[Volunteers] "As an anti-spam measure"?

William R Ward bill at svlug.org
Fri Jul 15 23:06:22 PDT 2005


Rick Moen writes:
>Note:  SVLUG's two elected officers[1] decided, when they set up this
>organisational mailing list and nuked a bunch of others without
>consulting or informing anyone else, that this mailing list would have its
>archive viewable only by its subscribers, and its membership roster
>viewable only by themselves.  A perfectly sufficient reason for both of
>those things is "Because we wanted to."  That matter is therefore -not-
>the subject of this message.
>
>
>Something from the other day gave me a double-take, so I thought I'd
>best revisit it:
>
>Bill Ward wrote:
>
>> Volunteers list archives are visible to list subscribers only, as an
>> antispam measure.
>
>Huh?
>
>I'm pretty sure I know a lot about Mailman and exim, and a lot about
>spam.  But that sentence of yours makes _no_ sense.  
>
>The only _conceivable_ and extremely weak sense in which some people
>_might_ classify nonpublic archives as an "antispam measure" is that it 
>makes it necessary for spammers to briefly join the mailing list (e.g.,
>via their scripts for that purpose) before they can harvest
>Mailman-munged e-mail addresses from the Web archives -- a tiny hurdle
>for.  But then, if that's the reason why volunteers@'s archive is
>nonpublic, _why isn't svlug@'s_ nonpublic, too?

Yes, that's the reasoning - the theory being their scripts aren't
typically smart enough to go to the trouble.

Personally I always set the archive policy that way on lists I
administer for that reason.  It removes low-hanging fruit.  I didn't
do it to the svlug@ list because it has always been the way it is,
while volunteers@ was a new list.

>Logic therefore suggests that the cited reason is completely bogus, and
>that you guys defined the archive as nonpublic -- quite simply -- in
>order to keep it out of view of the general public.  Obviously.
>
>(You'll have to decide for yourself, but personally, I'd think giving 
>bright technical people blatantly phony technical justifications 
>is... unwise.)

Whether it's phony or not is a matter of opinion, and I wish you would
express it as such when making statements like this.

However, if the subscribers to volunteers@ do not object to making the
archives public, neither do I.

>That aside:  You asked (earlier) for suggestions of "policy changes"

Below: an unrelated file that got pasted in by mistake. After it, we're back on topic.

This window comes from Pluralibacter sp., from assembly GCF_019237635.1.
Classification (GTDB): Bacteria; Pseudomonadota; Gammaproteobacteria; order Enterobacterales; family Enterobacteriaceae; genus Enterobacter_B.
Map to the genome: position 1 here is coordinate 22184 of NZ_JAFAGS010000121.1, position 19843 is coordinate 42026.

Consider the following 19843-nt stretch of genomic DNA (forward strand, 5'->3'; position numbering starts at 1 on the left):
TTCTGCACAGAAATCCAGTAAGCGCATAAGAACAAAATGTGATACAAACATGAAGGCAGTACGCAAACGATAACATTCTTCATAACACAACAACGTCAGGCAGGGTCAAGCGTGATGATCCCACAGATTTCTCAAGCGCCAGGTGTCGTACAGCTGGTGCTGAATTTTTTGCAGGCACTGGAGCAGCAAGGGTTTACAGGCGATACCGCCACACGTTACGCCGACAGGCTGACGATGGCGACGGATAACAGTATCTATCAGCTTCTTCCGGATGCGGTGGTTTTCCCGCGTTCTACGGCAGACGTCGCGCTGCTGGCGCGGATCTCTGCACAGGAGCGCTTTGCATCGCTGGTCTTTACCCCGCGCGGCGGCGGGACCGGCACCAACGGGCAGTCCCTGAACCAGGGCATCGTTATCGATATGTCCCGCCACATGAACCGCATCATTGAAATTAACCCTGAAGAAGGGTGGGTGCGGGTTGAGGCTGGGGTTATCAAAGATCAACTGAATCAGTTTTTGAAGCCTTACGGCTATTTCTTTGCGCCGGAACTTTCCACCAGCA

>(presumably concerning mailing lists).  Summarising my existing four 
>suggestions:
>
>Suggestion 1:  Move all list policy to list-policy.shtml & job-policy.shtml .
>Suggestion 2:  Truncate job-policy.shtml, starting at "But I heard..."
>Suggestion 3:  Snip non-list-policy material from list-policy.shtml .
>Suggestion 4:  Start a collaborative FAQ for svlug at lists.svlug.org.

I agree with all these suggestions.

>Note:  I'd assumed the connection between suggestions 3 & 4 was obvious,
>but given that you've so far rejected #3, maybe I should be more explicit:
>The FAQ is where one could park whatever of that material deserves keeping.

Once a SVLUG Wiki has been set up, and a FAQ page in it established,
then the not-so-policy-related items can be moved there.  Until such a
FAQ exists, they need to be *somewhere.*

>I'll now add:
>Suggestion 5:  Make svlug@ & volunteers@ rosters visible to their subscribers.

I don't like this idea, because I think lurkers who want to read a
mailing list should be able to do so without introducing *any* risk of
their email addresses being harvested by spammers.  Of course, if they
are visible to the world it's trivial to harvest the addresses.  But
as you mentioned above, it's possible (though I think unlikely) that
the spammers could join just to get the subscriber list.  I don't want
members getting upset because they're suddenly getting spammed at
addresses they use only for reading SVLUG mail.

>[1] Judging by Bill Ward's recent post, he's decided that, in a marked
>break from SVLUG's entire prior history, he and Paul alone are "officers";
>the rest of us are "volunteers".  Again that is not a complaint; it's 
>their judgement call, which obvious is being presented to us as a fait
>accompli:  I just wanted to render explicit what we're being told
>implicitly.  Again, I see this as part of the trend of centralisation
>that's marked their administration.

**I** decided??!?!?!  Where did you get that idea?  That wasn't my
decision.  I'm just going along with what my President has stated as
policy.

-- 
William R. Ward - Vice President, Silicon Valley Linux Users Group
bill at svlug.org - http://www.svlug.org - (650) 279-9904




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